There are even people who think the secret ingredient in Bucharest’s ridiculously good Chicken Shawarma recipe is a drop of blood from the Nain Rouge.
Legend Has It…
Nain Rouge means “Red Dwarf” and there have been hundreds of reported sightings of this strangely grinning ghoul in Detroit since 1701.
According to Marie Hamlin in her 1883 book ‘Legends of Le Detroit’, Cadillac landed in Detroit on July 24th, 1701 at the foot of present-day Griswold Street near villages of Hurons and Ottawas.
He built Fort Pontchartrain and shortly thereafter, encountered the Nain Rouge. Cadillac hit the red imp with his cane, saying “get out of my way!” That was a big mistake. The Nain Rouge laughed madly and great strife ensued.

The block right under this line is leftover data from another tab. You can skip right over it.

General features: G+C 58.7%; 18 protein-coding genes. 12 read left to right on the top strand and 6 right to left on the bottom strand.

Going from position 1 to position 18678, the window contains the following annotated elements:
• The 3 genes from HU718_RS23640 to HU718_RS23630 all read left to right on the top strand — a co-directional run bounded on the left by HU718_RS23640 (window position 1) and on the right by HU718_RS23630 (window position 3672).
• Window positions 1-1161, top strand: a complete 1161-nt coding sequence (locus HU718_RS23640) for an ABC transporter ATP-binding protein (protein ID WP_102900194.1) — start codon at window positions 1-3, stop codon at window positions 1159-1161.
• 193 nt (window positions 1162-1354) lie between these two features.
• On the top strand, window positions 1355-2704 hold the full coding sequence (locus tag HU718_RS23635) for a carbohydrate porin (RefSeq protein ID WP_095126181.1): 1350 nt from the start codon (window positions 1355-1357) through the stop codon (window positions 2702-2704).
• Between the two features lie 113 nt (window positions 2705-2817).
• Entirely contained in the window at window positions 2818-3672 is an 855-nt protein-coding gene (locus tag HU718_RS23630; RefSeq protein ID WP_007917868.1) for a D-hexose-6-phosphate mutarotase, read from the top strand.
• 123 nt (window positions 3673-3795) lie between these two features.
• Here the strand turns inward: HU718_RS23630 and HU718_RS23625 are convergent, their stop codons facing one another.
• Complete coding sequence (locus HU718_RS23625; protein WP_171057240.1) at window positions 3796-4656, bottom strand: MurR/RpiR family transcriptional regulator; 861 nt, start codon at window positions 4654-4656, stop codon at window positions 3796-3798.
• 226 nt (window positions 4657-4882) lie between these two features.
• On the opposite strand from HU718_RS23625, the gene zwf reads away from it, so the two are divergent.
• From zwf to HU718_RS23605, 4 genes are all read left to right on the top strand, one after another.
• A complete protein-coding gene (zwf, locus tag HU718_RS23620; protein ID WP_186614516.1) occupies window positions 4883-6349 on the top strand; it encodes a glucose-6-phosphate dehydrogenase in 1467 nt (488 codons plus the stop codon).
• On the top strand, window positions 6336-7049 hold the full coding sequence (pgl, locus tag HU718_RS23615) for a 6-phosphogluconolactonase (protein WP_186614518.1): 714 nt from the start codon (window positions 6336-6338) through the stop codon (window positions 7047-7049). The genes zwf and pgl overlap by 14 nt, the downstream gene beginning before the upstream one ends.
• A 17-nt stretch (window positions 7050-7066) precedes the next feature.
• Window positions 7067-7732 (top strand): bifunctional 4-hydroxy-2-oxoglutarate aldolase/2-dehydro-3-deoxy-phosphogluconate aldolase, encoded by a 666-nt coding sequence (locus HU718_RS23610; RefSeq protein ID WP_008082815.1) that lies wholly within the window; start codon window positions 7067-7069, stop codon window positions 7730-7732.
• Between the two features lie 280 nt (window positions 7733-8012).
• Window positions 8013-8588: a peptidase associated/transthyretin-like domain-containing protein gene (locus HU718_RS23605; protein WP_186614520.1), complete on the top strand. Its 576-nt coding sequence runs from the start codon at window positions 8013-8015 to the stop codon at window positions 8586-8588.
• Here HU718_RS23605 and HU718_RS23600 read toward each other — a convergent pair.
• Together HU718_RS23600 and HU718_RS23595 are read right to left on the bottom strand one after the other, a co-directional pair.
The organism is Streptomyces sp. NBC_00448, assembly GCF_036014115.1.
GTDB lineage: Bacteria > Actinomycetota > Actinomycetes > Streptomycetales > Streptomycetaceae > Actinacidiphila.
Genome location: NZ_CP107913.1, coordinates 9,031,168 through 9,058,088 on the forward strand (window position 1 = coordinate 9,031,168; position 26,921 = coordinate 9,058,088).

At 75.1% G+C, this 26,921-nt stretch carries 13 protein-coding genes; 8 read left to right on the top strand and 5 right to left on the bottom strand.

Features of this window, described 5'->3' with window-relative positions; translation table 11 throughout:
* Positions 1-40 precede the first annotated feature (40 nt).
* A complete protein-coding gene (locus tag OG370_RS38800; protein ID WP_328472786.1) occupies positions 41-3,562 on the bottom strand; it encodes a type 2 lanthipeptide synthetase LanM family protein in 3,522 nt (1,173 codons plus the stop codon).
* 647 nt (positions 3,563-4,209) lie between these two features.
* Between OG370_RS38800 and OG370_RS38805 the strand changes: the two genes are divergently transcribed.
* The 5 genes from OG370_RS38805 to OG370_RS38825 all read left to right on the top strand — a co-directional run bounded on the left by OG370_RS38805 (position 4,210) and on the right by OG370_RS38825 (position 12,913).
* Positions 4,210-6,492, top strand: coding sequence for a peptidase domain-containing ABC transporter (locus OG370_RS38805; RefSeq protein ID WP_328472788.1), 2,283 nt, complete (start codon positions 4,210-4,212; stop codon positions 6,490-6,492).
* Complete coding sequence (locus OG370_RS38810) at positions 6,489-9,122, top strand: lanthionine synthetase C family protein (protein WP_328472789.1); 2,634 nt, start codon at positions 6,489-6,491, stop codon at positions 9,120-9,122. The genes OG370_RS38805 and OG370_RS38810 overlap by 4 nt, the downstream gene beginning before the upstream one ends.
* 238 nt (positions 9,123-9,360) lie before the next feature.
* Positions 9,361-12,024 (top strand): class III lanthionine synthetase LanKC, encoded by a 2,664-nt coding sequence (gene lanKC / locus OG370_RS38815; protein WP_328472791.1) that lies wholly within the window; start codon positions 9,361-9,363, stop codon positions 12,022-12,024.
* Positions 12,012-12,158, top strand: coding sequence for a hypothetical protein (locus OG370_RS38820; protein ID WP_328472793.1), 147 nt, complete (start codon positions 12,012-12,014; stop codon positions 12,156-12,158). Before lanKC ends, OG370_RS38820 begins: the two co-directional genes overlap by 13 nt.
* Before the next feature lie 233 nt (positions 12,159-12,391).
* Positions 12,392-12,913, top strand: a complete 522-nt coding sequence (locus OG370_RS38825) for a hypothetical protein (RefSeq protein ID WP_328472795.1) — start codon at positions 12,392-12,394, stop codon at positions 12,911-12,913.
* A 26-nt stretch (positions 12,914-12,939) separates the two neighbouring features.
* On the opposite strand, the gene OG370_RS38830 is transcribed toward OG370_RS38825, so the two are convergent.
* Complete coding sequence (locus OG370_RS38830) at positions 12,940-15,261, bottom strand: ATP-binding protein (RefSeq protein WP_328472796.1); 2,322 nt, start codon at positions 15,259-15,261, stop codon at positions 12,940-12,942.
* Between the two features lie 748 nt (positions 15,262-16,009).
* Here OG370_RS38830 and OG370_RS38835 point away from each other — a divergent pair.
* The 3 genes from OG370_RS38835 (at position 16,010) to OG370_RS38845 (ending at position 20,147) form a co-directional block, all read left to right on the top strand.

Supposedly, the mere appearance of the Nain Rouge heralds disaster. And if offended, he can only be appeased thru flattery. In the Great Fire of 1805, the Nain Rouge was seen running thru burning buildings, doing cartwheels and cackling wildly.
Detroit’s Mardi Gras
The annual Marche du Nain Rouge was started by Detroiters Francis Grunow and Joe Uhl in 2010.
This is a free family-friendly march down Cass Avenue thru the old Chinatown section of Detroit’s Cass Corridor.
All attendees are supposed to be masked and/or fully costumed. Pets and kids are welcome.
Francis Grunow Speaks!
I was fortunate enough to sit down with the co-creator, Mr. Francis Grunow and this is his tale:
“The Marche du Nain Rouge is a family-friendly community art parade. It’s the theme of Mardi Gras meets Burning Man in Detroit’s Cass Corridor.”